2021 - Volume #BFS, Issue #21, Page #44
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He Drills Cover Crops While Combining
Max Pitt gets seed-to-soil contact planting cover crops with drill units mounted on a 9600 Deere combine. The Graceland University agricultural professor is on his second-generation prototype. It has worked well enough to apply for a patent on what he calls his Drill Combine.
The goal is a cost effective method of planting cover crops. His concept is an alternative to broadcasting from a combine, or making a separate pass with a tractor and drill requiring time and fuel.
“I figured we could use the combine to carry drill components and get better seed-to-soil contact,” explains Pitt. “I hoped we could get a better stand with less seed.”
  Last November Pitt drilled rye at 30 and 50 lbs. per acre rates using single coulters. “Five months later we had between 600,000 and 800,000 plants per acre,” reports Pitt. “This fall we are testing 25 and 30-lb. rates of rye and also seeding about 6 acres to pennycress seed at about a 5 lbs. per acre rate.”
Pitt’s first Drill Combine used a Montag Mfg. seed tank and metering system. Its 30-cu. ft. tank was sufficient for about 50 acres drilling at this year’s lower rye rates. The tank mounts on the front axle.
He had toolbars fabricated by local welder/fabricator Steve Rollins. He used 4-in. square, 1/4-in. steel tubing for a 15-ft. bar mounted to the rear axle. It carries 12 single disc coulters on 15-in. spacing.
Six-ft. toolbars were mounted to each end of the 30-ft. soybean header. They carry 6 coulters each.
“Steve used steel pipe for the front toolbars that rotate inside sleeves attached to the header,” says Pitt. “This required a modified coulter mount, but it allowed me to raise and lower the drill units separate from the soybean header. This would be important if harvesting in wet conditions.”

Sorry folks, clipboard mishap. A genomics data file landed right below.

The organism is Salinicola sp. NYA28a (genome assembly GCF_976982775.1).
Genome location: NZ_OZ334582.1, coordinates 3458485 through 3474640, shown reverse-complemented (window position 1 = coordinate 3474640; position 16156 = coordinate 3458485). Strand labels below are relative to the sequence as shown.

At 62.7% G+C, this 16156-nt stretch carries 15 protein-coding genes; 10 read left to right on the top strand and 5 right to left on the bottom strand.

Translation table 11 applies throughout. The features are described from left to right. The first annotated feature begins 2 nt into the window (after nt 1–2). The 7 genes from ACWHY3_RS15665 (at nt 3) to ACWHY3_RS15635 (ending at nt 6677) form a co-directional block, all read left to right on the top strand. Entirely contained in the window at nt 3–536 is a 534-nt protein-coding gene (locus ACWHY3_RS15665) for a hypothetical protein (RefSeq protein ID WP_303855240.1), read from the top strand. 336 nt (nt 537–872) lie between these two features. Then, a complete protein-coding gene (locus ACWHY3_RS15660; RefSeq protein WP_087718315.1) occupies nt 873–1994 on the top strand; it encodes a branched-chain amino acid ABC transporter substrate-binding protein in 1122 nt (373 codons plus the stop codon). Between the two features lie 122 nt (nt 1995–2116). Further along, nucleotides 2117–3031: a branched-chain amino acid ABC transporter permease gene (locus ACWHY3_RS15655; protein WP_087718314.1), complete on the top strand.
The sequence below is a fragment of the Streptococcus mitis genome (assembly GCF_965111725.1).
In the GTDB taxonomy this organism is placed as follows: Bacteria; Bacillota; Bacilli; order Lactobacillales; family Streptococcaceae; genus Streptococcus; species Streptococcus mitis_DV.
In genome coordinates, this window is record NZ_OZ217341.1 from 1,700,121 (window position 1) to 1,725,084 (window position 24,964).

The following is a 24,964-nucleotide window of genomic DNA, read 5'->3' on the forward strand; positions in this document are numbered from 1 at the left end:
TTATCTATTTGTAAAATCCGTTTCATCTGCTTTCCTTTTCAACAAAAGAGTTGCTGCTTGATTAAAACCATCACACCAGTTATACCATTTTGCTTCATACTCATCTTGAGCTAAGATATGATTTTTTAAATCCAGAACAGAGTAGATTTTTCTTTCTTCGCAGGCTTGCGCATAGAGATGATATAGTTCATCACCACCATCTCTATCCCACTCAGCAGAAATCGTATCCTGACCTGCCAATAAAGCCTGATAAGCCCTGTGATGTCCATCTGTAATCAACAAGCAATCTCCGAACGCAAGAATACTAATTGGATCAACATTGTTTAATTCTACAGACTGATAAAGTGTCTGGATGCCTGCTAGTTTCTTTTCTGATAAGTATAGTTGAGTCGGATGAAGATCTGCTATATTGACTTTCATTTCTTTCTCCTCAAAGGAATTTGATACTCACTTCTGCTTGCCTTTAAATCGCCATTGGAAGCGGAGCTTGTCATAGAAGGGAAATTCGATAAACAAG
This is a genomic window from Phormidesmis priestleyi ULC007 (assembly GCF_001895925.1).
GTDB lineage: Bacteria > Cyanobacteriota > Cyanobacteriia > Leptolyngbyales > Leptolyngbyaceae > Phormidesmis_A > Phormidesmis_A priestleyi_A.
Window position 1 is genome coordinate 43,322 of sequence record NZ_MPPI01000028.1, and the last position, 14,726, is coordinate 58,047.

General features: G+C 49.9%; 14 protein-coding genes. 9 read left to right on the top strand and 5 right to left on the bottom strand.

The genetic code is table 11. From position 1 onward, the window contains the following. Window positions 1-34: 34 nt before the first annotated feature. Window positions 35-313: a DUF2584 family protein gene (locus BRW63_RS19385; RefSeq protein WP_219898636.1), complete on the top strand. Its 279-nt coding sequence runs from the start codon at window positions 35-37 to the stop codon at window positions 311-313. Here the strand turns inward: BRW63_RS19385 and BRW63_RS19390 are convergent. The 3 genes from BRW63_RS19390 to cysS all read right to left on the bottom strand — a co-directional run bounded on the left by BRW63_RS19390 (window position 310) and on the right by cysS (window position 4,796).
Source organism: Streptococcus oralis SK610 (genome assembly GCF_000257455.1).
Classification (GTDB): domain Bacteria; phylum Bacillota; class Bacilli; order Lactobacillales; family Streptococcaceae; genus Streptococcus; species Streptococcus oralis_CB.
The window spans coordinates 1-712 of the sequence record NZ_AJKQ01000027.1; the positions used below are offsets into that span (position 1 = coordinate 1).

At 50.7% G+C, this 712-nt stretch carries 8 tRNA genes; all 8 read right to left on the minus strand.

Each pair of coulters was fed by a 1 1/2-in. flexible tube carrying seed from the Montag unit. The coulters loosened the soil and mixed the seed with it.
“I used old Deere drill openers, because they were the lowest cost coulters I could find,” says Pitt. “They created enough disruption in the soil that the seeds blowing in created seed-to-soil contact, with the residue spreader creating a degree of mulch over them.”
On his latest Drill Combine prototype, Pitt went with double disc coulters from Sunco Farm Equipment. He expected and has seen a much-improved seedbed.
“I’ve been very pleased with how they work,” he says. “You don’t want to drill too deeply, but better on the soil than on top of a leaf or other residue, as with simple broadcast systems.”
Pitt stayed with the Montag system. He notes that Montag has a long history of precision metering and placement of fertilizer.
Another change made this year was to adapt the Drill Combine to corn harvest. Instead of a dual rear/front system, Pitt is using 18 coulters on the rear toolbar to match his 8-row harvest swath. He lengthened the toolbar by adding 3-ft. hinged wings to each end. He moved 2 sets of double disc coulters from the front toolbar to the back and added 2 more. This covers the 8 rows with one coulter to either side of them. With the 4 sets of coulters on the soybean header, he still covers its 30-ft. width.
Pitt notes that his experimental units would not have been possible without the support of the Iowa Dept. of Ag, Montag Equipment, and Sunco Farm Equipment.
Contact: FARM SHOW Followup, Max Pitt, Graceland University, 1 University Place, Lamoni, Iowa 50140 (ph 641 442-5468; maxpitt@graceland.edu).

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2021 - Volume #BFS, Issue #21